John A. Martin, writing in the dispensational-oriented Bible Knowledge Commentary, argues that “the statements in [Isaiah] 13:10 about the heavenly bodies (stars … sun … moon) no longer functioning may figuratively describe the total turnaround of the political structure of the Near East. The same would be true of the heavens trembling and the earth shaking (v. 13), figures of speech suggesting all-encompassing destruction.” So why couldn’t Jesus be using the language from Isaiah 13:10 in Matthew 24:29 to “figuratively describe the total turnaround of the political structure of” Israel that took place with the destruction of Jerusalem in A.D. 70?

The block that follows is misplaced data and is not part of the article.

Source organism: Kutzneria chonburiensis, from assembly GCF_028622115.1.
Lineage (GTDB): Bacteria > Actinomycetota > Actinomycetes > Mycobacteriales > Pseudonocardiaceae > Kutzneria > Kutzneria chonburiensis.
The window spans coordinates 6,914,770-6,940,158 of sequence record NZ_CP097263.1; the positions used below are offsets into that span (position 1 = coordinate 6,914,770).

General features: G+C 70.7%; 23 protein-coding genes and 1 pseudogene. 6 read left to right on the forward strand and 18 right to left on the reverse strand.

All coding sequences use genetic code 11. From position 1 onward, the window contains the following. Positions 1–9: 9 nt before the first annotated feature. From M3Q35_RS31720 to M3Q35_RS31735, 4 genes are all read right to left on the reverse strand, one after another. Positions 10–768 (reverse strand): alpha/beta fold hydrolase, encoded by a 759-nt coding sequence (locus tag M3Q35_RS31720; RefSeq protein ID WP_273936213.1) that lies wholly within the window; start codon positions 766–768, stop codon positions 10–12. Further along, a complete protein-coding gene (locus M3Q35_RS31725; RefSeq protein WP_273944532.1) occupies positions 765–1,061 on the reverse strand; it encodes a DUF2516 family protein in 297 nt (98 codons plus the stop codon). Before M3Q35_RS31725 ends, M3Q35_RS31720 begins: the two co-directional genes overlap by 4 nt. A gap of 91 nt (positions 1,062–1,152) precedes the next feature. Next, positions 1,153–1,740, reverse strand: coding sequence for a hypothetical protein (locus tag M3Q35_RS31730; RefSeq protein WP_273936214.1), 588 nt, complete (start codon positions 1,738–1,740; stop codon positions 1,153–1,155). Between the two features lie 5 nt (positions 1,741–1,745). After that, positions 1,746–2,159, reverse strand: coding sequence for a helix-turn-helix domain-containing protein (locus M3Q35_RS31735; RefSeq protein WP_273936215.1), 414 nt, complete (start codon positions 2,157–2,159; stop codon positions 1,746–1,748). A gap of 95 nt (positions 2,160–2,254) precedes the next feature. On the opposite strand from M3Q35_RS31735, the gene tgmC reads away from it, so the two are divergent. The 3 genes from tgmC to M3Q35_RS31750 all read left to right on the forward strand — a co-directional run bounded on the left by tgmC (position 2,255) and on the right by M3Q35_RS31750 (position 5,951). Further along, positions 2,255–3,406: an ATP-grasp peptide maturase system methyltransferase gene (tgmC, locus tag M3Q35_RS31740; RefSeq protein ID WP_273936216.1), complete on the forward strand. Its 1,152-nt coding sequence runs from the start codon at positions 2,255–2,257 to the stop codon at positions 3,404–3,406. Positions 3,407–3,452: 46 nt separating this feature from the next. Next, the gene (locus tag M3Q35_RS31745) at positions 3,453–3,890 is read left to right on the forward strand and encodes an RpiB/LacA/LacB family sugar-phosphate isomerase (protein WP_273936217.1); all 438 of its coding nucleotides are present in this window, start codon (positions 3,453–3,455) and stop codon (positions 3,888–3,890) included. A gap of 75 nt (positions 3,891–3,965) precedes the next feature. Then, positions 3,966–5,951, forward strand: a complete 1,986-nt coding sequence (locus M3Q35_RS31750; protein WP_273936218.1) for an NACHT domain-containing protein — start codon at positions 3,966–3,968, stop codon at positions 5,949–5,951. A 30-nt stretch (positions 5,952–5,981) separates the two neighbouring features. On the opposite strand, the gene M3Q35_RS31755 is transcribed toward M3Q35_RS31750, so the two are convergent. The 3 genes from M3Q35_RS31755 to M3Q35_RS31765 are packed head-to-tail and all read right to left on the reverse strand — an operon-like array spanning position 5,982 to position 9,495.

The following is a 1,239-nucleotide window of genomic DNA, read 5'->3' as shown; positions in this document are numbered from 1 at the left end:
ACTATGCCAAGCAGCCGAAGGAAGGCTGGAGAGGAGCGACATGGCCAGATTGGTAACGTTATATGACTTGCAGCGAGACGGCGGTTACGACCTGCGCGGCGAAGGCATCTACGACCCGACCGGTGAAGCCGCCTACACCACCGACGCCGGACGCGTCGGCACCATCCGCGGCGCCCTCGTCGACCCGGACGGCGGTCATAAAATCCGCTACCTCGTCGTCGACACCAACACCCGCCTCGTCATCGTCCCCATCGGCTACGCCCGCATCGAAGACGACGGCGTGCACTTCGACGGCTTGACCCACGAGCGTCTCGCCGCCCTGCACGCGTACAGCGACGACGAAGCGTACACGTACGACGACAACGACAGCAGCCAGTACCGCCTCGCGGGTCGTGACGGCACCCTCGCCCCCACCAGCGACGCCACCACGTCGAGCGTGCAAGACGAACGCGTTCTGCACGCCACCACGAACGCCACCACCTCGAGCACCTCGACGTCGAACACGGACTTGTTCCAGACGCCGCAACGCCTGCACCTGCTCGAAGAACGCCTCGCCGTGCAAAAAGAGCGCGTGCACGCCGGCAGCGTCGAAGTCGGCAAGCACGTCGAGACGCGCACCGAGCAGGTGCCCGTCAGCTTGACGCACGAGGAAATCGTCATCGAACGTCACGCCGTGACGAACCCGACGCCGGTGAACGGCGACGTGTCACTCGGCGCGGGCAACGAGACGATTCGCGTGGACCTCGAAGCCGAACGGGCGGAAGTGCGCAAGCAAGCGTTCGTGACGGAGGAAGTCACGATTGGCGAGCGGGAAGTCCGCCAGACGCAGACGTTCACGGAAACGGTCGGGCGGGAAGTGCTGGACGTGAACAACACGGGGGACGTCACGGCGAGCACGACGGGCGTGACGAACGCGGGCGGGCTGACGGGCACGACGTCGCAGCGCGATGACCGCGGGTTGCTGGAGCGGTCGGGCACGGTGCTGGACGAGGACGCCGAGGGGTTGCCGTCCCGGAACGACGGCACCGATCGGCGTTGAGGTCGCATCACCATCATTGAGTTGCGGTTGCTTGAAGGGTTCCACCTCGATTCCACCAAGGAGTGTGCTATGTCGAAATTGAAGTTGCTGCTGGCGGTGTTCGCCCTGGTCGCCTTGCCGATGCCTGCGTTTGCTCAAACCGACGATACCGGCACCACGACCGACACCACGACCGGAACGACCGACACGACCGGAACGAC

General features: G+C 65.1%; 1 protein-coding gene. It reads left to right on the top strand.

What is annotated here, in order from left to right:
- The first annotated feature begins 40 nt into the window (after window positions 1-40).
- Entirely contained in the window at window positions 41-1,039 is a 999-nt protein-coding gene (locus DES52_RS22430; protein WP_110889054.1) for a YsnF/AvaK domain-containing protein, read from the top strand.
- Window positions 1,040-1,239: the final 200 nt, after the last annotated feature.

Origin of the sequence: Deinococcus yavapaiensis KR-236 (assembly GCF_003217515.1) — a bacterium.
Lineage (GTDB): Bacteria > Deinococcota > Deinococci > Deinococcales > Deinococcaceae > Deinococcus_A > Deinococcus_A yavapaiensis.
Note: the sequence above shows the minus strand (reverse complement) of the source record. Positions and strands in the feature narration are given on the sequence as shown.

Consider the comments of dispensational author John F. Walvoord on Revelation 12:1 and how he draws from the Old Testament to explain the meaning of the cosmic language used: “The description of the woman as clothed with the sun and the moon is an allusion to Genesis 37:9–11, where these heavenly bodies represent Jacob and Rachel, thereby identifying the woman with the fulfillment of the Abrahamic covenant. In the same context, the stars represent the patriarchs, the sons of Jacob. The symbolism may extend beyond this to represent in some sense the glory of Israel and her ultimate triumph over her enemies.” If sun, moon, and stars represent Babylon (Isa. 13:10) and Israel (Gen. 37:9) in the Old Testament and the New Testament (Rev. 12:1), then why can’t sun, moon, and stars represent Israel in Matthew 24:29? Benware never discusses these issues and seems oblivious to what his fellow dispensationalists say about the nature of cosmic language and how the prophets use it to describe past local judgments.